Day Two – Kangaroo Island Wildlife
The next day of your KI adventure starts bright and early at sunrise as you head to the Seal Bay Conservation Park, one of the best experiences we have had in Australia. The stretch of sand along the southern coast of KI is home to a colony of 800 sea lions, one of the largest colonies in the world.
On Kangaroo Island, it is possible to get up close and personal with these beautiful creatures as you head down onto the beach and walk amongst the sleeping sea lions. You can either pay for a guided tour (which includes boardwalk access) or simply access to the boardwalk.
Despite the additional cost, the guided tour is the only real option here as it will be an experience that you will never forget.
After spending the morning watching the sea lions sleep and play on the beach, it is time to experience one of the more unique activities on KI, sandboarding on the sand dunes of Little Sahara.
Along the road from Seal Bay is a privately owned stretch of land known as Little Sahara, which is a miniature desert on Kangaroo Island. This bizarre stretch of sand contains huge sand dunes stretching as far as the eye can see, just like the Sahara Desert.
You can either choose to rent a snowboard from here and try your hand at sandboarding or simply take a walk through the desert and climb the sand dunes to soak up the beautiful view.
After you have worked up a sweat on the sand dunes of Little Sahara, it is time to visit a beach that was voted as one of the most beautiful beaches in Australia, Vivonne Bay. Cool off in the refreshing water of the bay and relax on the sand before you head to your accommodation for the night.
No matter whether you have a campervan or require a room for the night, we recommend booking into the Western KI caravan park for the night. Here you have the choice between powered and unpowered caravan sites or self-contained log cabins to sleep in.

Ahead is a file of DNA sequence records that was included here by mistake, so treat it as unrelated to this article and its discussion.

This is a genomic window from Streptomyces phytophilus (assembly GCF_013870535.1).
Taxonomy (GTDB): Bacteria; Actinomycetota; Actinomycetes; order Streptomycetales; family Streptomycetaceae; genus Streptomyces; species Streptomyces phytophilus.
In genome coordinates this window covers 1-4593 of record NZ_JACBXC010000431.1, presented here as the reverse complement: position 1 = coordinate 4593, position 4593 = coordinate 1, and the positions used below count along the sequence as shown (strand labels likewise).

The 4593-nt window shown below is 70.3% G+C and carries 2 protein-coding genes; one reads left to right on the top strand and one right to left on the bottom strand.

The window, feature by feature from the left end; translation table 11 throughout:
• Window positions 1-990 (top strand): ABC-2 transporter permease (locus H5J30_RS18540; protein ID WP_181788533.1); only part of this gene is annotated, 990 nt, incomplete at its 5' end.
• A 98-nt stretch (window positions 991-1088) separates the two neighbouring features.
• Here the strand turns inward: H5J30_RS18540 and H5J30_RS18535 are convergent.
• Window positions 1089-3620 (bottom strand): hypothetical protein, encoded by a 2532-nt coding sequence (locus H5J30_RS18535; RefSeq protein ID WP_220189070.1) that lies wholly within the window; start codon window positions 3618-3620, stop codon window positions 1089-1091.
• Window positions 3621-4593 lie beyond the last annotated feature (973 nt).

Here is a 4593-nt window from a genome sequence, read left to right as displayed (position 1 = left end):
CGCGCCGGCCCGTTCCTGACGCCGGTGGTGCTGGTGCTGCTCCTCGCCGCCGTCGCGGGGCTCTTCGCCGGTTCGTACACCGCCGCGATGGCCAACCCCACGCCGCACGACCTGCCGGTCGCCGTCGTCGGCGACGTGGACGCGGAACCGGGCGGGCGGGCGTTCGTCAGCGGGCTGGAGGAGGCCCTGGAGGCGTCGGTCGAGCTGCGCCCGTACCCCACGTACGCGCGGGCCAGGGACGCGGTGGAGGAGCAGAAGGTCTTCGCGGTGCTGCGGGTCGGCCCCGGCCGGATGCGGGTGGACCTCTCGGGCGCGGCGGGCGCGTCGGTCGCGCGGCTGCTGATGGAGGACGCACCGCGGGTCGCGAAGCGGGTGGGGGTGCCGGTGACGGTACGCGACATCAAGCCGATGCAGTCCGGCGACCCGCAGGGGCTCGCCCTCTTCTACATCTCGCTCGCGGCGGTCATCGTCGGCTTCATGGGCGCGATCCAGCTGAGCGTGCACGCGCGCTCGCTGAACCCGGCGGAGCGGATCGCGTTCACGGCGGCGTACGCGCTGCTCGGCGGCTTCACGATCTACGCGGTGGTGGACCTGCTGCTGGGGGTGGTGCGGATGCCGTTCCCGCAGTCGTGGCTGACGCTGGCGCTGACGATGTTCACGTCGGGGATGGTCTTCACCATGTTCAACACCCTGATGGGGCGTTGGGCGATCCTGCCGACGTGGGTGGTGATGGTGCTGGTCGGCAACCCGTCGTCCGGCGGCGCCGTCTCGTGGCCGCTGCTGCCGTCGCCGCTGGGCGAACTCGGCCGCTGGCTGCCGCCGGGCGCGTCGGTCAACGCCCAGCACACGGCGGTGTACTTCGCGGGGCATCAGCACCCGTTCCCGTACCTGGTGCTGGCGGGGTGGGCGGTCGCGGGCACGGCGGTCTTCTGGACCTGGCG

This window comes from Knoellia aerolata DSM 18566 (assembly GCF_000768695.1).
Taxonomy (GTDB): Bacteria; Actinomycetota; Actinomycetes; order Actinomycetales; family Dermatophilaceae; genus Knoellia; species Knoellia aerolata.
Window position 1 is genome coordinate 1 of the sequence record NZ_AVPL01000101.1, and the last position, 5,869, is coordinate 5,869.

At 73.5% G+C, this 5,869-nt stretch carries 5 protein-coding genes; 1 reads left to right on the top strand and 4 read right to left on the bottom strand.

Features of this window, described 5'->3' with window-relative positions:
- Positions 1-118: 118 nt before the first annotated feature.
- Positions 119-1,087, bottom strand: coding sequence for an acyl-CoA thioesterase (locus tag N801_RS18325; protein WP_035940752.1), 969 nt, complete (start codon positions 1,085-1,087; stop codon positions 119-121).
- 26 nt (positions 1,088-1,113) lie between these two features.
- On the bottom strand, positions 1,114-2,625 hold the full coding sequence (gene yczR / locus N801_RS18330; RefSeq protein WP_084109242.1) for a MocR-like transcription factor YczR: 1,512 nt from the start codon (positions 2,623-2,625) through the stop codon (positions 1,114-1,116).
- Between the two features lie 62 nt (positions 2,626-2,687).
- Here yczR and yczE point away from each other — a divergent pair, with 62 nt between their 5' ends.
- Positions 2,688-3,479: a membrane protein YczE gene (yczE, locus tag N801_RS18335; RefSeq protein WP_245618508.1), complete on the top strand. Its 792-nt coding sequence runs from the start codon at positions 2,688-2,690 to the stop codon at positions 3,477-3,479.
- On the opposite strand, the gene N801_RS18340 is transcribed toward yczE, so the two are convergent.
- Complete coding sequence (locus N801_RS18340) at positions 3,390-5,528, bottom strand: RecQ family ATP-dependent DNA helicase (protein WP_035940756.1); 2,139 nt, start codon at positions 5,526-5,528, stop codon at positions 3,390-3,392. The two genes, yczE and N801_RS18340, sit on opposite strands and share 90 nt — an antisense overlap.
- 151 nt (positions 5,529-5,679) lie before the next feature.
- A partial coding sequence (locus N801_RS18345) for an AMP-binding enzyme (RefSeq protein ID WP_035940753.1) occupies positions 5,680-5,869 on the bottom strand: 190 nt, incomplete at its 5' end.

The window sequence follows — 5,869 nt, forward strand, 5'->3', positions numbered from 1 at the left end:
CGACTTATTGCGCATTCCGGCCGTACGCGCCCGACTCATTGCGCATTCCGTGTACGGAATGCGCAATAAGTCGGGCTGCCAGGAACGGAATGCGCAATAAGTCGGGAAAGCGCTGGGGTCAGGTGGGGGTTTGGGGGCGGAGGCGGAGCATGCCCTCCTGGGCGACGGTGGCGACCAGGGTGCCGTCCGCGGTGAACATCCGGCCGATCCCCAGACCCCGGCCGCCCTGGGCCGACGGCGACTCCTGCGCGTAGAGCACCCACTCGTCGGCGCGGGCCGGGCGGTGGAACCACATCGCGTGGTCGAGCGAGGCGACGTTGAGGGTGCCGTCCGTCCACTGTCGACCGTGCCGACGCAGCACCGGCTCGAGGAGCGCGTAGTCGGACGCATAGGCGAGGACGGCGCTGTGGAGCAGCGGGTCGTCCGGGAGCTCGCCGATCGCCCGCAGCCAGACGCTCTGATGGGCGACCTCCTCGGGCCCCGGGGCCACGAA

Not only is this campsite perfectly located for the next day’s activities, but it also has an onsite Koala Wilderness Walk where you are all but guaranteed to see these cuddly creatures in the wild. Pitch up, settle in and enjoy a stroll through the forest in search of the beautiful local wildlife.
Day Three – Beautiful Nature of KI
The final day of your Kangaroo Island adventure will consist mainly of the sights and attractions in Flinders Chase National Park on Kangaroo Island. In order to visit these attractions, you will need a day pass for the national park, which can either be purchased online or at the Flinders Chase Visitor Centre.
If you wish to enjoy sunrise at one of the beautiful spots in the Flinders Chase National Park, you will need to either purchase the visitor pass the day before or online as the visitor centre doesn’t open until 9 am.
First stop in Flinders Chase is at the Admirals Arch, which is located on the southwest corner of Kangaroo Island. The walk down to this natural rock formation will take about 15-30 minutes and is reached by man-made boardwalk and stairs, so it is an easy walk.
Bring binoculars or a camera with a zoom on this trip, and you will be able to watch seals on the rocks below the boardwalk, resting on the beach and playing in the rockpools.
Just around the corner from Admirals Arch is the fascinating natural phenomenon known as the Remarkable Rocks. Formed over millions of years, the Remarkable Rocks are a result of a huge slab granite floating up from the much denser magma beneath the Earth’s crust.
This piece of granite began to protrude through the softer, sandy ground of Kangaroo Island, exposing the tip of it to weathering erosion. Walk between the rocks and admire the beauty and power of the nature that has shaped the island around you.
Returning to the Flinders Chase Visitor Centre, it is time to go on the hunt for one of the most elusive animals on Kangaroo Island, the platypus. The Platypus Watering Hole walk is a peaceful and delightful walk around the surrounding forests at the visitor centre.
It will take you about 2-3 hours to complete, depending on how long you wait at the watering hole for the platypus to appear. Once you have strolled through the forest and enjoyed the tranquillity of the nature around you, it is time to begin your journey back to the ferry port at Penneshaw.
It is your choice to either spend your final night again in the town of Kingscote or instead opt for the smaller village of American River, which sits closer to Penneshaw.
Spend your last night relaxing with a locally brewed beer and reflect on the wildlife, views and unforgettable memories from the last 3 days on Kangaroo Island.
Gemma and Campbell are two Scots on the run from a 9-5 lifestyle. After years of dreaming, this couple finally took the leap and left their 9-5 lifestyle for some a little more unpredictable—a lifetime of adventure.
Follow along on this couple’s round the world trip and get inspired to make every day a wonderful adventure. Instagram Website